Kristin Leus lives and works in Belgium but is Program Officer for the European Regional Network of the IUCN SCC Conservation Breeding Specialist Group (CBSG), hosted by Copenhagen Zoo in Denmark. It is CBSG’s mission to save threatened species by increasing the effectiveness of conservation efforts worldwide. It does this by harnessing a global network of conservation professionals to develop and disseminate innovative and interdisciplinary science-based tools and methodologies, to provide culturally sensitive and respectful facilitation resulting in conservation strategies and action plans, to foster contributions of the ex situ community to species conservation and to promote global partnerships and collaborations. Kristin mostly develops computer models of animal populations as component parts of both in situ and ex situ species management plans and facilitates species conservation planning workshops. In addition, she is also population management advisor for the European Association of Zoos and Aquaria (EAZA) and in this capacity provides population management expertise and training to EAZA’s committees and ex situ programme managers.
Kristin became involved with red pandas in 2004 when she facilitated the second edition of the Global Captive Breeding Masterplan for Red Panda and did the population biological analysis of the world captive population. At this meeting, the idea grew to hold a series Population and Habitat Viability Analysis (PHVA – a species conservation planning process) for red panda and together with colleagues from CBSG South Asia and CBSG HQ in the US, Kristin facilitated the Red Panda Pre-PHVA workshop in India (2007) and the Red Panda PHVAs in Nepal (2010), China (2012) and India (2013). In 2012 she also facilitated workshop for the Global Captive Masterplan and for the creation of the Red Panda Global Species Management Plan (GSMP) under the World Association of Zoos and Aquariums and as part of that carried out a new analysis of the global captive red panda population. All of this was more than sufficient to make capture her heart and mind for this wonderful species.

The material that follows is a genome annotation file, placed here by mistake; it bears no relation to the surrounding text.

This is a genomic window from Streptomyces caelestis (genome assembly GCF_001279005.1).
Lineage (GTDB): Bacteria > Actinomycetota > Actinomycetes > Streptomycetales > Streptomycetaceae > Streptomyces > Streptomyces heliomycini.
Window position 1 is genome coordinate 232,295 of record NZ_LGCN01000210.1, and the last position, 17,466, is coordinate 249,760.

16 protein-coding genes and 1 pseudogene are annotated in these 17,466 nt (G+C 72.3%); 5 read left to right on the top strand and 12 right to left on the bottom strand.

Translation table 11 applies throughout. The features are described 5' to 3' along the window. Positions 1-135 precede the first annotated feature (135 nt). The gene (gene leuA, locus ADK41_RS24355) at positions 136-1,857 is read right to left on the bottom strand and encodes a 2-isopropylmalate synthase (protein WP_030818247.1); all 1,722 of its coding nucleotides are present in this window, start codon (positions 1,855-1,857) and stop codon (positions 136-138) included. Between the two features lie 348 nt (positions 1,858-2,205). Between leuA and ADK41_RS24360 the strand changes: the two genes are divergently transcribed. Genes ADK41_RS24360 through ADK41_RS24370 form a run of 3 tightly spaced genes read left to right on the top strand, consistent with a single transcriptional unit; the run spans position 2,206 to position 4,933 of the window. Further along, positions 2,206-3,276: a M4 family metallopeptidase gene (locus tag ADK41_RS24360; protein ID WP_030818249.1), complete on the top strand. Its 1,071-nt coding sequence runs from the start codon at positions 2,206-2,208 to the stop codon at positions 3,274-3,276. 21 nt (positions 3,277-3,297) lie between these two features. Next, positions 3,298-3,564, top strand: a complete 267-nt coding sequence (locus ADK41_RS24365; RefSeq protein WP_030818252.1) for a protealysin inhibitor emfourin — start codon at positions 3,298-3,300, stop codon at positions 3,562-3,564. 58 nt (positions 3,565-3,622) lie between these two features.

Heather Merriam is a non-profit executive with over twenty years of experience in international and domestic non-profit organizations and companies. Most recently, she was Executive Director of Rotaplast, a medical non-profit that brings smiles to children’s faces all over the world. Heather was a Peace Corps volunteer in Nepal from 1985 to 1988, and is conversant in Nepali. In 2007-8, she traveled to Nepal three times to consult on a project that helped Nepali mothers deliver their children safely at home.
As an avid eco-tourist, Heather has been blessed to be able to visit some spectacular destinations, such as Chitwan National Park (in the Terai Region of Nepal), the Galapagos Islands, the Amazon jungle in Ecuador, Madagascar, and the Serengeti plain of Kenya. She is excitedly planning her next trip to Nepal to look for the Red Pandas. As a fellow red head, Heather is thrilled to be a board member of the Red Panda Network, and looks forward to helping RPN make new friends and grow support.
Principal – Sapere Environmental, Inc